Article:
Affecting everything

People often argue that X is hugely important because it affects everything else. Sleep is so important because it affects your whole day. You should value your health more than anything because you need it for everything else. And your freedom too. And friends, and food. AI is the most important thing to work on because you could use it to get anything else. Same with anything that makes money, or gains power. Also sociology, because it’s about understanding people, and everything else we care about depends on people’s behaviour. And maths, science, and engineering are more important than anything  because they illuminate the rest of the world, which is the most important thing too. Politics is most important because it determines the policies our country runs under, which affect everything. Law is similar. I assume garbage collectors know they are doing the most important thing because without garbage disposal society would collapse.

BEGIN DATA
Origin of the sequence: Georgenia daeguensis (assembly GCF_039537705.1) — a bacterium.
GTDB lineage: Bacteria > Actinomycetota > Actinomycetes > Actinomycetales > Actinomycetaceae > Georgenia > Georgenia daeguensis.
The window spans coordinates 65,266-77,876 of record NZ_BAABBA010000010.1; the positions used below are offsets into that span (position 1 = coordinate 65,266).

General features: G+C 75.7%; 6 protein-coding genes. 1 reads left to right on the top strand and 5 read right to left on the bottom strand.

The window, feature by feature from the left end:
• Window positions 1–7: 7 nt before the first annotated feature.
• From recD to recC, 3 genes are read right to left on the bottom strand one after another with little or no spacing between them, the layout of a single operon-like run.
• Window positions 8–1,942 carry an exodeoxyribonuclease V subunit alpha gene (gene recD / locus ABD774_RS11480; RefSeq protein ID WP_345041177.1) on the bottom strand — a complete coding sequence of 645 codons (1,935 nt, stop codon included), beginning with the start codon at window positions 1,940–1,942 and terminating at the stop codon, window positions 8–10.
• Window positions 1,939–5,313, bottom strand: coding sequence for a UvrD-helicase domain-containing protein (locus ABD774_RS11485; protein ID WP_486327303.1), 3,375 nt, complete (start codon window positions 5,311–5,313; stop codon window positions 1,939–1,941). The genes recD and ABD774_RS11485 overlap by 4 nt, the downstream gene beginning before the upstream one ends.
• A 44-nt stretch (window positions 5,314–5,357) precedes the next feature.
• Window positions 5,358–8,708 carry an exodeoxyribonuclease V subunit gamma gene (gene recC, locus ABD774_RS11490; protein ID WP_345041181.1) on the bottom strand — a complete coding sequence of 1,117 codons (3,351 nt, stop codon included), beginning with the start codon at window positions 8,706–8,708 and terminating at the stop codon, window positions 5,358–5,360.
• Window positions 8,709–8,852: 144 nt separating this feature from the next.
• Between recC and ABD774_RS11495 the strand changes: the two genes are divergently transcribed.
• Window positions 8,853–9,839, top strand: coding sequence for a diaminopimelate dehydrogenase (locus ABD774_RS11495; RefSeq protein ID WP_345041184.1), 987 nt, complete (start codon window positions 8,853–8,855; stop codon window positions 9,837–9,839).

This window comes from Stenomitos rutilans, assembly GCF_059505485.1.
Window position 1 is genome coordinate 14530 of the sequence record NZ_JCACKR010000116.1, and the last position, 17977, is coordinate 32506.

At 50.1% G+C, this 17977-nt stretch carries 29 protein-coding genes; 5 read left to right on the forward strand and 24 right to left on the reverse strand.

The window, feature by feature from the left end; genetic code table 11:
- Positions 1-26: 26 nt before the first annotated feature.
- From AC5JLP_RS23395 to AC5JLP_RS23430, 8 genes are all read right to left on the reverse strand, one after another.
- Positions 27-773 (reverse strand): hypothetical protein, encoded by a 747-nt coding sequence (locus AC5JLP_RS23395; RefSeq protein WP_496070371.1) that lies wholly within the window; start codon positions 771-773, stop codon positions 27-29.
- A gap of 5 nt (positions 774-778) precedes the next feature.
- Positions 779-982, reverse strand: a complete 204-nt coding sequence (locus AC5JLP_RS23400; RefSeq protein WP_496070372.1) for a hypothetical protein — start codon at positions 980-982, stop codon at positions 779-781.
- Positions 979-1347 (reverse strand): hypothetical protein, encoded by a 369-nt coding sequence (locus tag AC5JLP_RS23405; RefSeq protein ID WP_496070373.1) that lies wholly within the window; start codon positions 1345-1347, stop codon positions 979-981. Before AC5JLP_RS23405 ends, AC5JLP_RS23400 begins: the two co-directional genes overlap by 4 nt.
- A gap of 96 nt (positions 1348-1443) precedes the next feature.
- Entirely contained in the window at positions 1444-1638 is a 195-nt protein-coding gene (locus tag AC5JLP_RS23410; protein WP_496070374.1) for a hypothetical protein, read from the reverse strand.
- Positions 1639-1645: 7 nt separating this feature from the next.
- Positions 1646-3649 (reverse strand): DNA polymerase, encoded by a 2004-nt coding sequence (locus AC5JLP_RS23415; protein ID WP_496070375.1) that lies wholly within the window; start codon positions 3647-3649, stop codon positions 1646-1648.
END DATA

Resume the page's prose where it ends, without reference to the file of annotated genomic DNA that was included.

It turns out an awful lot of things affect everything, and a lot of them affect a lot of things a lot. That something has a broad influence is certainly a good starting criteria for it being important. It’s just a really low bar. It shouldn’t be the whole reason anyone does science or repairs roads, because it doesn’t distinguish those activities from a huge number of other ones. There is more than one thing that affects everything, because the set of things we might care about are not causally organized like a tree, they are organized like a very loopy web of loops.

A segment of a social network